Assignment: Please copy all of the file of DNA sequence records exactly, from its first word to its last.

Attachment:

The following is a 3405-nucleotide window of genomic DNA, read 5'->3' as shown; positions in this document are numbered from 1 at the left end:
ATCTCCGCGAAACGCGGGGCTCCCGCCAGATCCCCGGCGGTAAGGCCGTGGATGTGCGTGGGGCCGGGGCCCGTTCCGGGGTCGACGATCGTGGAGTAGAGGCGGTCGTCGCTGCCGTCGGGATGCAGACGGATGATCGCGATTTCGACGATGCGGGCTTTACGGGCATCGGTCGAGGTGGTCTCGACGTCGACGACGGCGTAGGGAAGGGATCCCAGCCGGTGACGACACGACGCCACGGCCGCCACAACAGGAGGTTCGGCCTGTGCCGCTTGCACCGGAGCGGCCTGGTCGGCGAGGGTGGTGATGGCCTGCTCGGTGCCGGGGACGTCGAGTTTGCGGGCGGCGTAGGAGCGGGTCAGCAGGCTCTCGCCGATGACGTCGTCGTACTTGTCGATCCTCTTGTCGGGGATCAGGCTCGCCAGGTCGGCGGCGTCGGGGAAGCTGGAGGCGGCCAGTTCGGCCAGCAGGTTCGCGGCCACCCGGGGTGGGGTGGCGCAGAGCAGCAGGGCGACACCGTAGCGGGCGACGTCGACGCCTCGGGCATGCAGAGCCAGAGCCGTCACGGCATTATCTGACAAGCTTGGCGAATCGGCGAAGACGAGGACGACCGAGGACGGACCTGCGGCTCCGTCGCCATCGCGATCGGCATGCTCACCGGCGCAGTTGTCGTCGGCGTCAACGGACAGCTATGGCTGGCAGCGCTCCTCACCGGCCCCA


The following is a 3405-nucleotide window of genomic DNA, read 5'->3' as shown; positions in this document are numbered from 1 at the left end:
ATCTCCGCGAAACGCGGGGCTCCCGCCAGATCCCCGGCGGTAAGGCCGTGGATGTGCGTGGGGCCGGGGCCCGTTCCGGGGTCGACGATCGTGGAGTAGAGGCGGTCGTCGCTGCCGTCGGGATGCAGACGGATGATCGCGATTTCGACGATGCGGGCTTTACGGGCATCGGTCGAGGTGGTCTCGACGTCGACGACGGCGTAGGGAAGGGATCCCAGCCGGTGACGACACGACGCCACGGCCGCCACAACAGGAGGTTCGGCCTGTGCCGCTTGCACCGGAGCGGCCTGGTCGGCGAGGGTGGTGATGGCCTGCTCGGTGCCGGGGACGTCGAGTTTGCGGGCGGCGTAGGAGCGGGTCAGCAGGCTCTCGCCGATGACGTCGTCGTACTTGTCGATCCTCTTGTCGGGGATCAGGCTCGCCAGGTCGGCGGCGTCGGGGAAGCTGGAGGCGGCCAGTTCGGCCAGCAGGTTCGCGGCCACCCGGGGTGGGGTGGCGCAGAGCAGCAGGGCGACACCGTAGCGGGCGACGTCGACGCCTCGGGCATGCAGAGCCAGAGCCGTCACGGCATTATCTGACAAGCTTGGCGAATCGGCGAAGACGAGGACGACCGAGGACGGACCTGCGGCTCCGTCGCCATCGCGATCGGCATGCTCACCGGCGCAGTTGTCGTCGGCGTCAACGGACAGCTATGGCTGGCAGCGCTCCTCACCGGCCCCA